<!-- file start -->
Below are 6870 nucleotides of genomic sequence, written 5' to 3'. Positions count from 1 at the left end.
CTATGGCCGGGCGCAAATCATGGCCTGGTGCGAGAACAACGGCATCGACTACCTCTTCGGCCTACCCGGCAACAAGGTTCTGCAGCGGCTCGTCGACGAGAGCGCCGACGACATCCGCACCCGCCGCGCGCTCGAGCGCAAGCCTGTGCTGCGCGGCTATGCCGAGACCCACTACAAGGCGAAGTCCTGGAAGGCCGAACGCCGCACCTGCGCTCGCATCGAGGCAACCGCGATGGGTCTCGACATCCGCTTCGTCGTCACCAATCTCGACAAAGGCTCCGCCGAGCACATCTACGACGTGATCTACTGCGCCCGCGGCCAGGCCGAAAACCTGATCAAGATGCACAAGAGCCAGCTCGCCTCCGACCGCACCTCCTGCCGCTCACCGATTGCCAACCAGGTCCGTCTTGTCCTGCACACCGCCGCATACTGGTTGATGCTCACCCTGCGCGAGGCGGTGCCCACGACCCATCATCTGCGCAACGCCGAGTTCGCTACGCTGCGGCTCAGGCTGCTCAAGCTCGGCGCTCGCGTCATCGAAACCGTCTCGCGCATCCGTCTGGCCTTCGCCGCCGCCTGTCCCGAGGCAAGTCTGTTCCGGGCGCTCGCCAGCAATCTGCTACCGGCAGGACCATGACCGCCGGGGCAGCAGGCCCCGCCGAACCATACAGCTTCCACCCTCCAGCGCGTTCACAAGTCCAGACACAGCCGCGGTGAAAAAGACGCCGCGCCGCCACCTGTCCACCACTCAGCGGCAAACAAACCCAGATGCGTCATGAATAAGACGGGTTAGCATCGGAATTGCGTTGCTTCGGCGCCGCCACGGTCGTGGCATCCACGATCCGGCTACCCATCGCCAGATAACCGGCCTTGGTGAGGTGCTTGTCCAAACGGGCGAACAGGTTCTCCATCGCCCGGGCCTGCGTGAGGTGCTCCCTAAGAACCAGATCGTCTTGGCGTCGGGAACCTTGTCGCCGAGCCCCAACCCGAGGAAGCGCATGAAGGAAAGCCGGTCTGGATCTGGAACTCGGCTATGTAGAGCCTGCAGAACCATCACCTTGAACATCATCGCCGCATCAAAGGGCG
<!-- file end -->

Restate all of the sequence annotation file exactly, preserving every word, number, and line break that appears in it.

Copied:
Below are 6870 nucleotides of genomic sequence, written 5' to 3'. Positions count from 1 at the left end.
CTATGGCCGGGCGCAAATCATGGCCTGGTGCGAGAACAACGGCATCGACTACCTCTTCGGCCTACCCGGCAACAAGGTTCTGCAGCGGCTCGTCGACGAGAGCGCCGACGACATCCGCACCCGCCGCGCGCTCGAGCGCAAGCCTGTGCTGCGCGGCTATGCCGAGACCCACTACAAGGCGAAGTCCTGGAAGGCCGAACGCCGCACCTGCGCTCGCATCGAGGCAACCGCGATGGGTCTCGACATCCGCTTCGTCGTCACCAATCTCGACAAAGGCTCCGCCGAGCACATCTACGACGTGATCTACTGCGCCCGCGGCCAGGCCGAAAACCTGATCAAGATGCACAAGAGCCAGCTCGCCTCCGACCGCACCTCCTGCCGCTCACCGATTGCCAACCAGGTCCGTCTTGTCCTGCACACCGCCGCATACTGGTTGATGCTCACCCTGCGCGAGGCGGTGCCCACGACCCATCATCTGCGCAACGCCGAGTTCGCTACGCTGCGGCTCAGGCTGCTCAAGCTCGGCGCTCGCGTCATCGAAACCGTCTCGCGCATCCGTCTGGCCTTCGCCGCCGCCTGTCCCGAGGCAAGTCTGTTCCGGGCGCTCGCCAGCAATCTGCTACCGGCAGGACCATGACCGCCGGGGCAGCAGGCCCCGCCGAACCATACAGCTTCCACCCTCCAGCGCGTTCACAAGTCCAGACACAGCCGCGGTGAAAAAGACGCCGCGCCGCCACCTGTCCACCACTCAGCGGCAAACAAACCCAGATGCGTCATGAATAAGACGGGTTAGCATCGGAATTGCGTTGCTTCGGCGCCGCCACGGTCGTGGCATCCACGATCCGGCTACCCATCGCCAGATAACCGGCCTTGGTGAGGTGCTTGTCCAAACGGGCGAACAGGTTCTCCATCGCCCGGGCCTGCGTGAGGTGCTCCCTAAGAACCAGATCGTCTTGGCGTCGGGAACCTTGTCGCCGAGCCCCAACCCGAGGAAGCGCATGAAGGAAAGCCGGTCTGGATCTGGAACTCGGCTATGTAGAGCCTGCAGAACCATCACCTTGAACATCATCGCCGCATCAAAGGGCG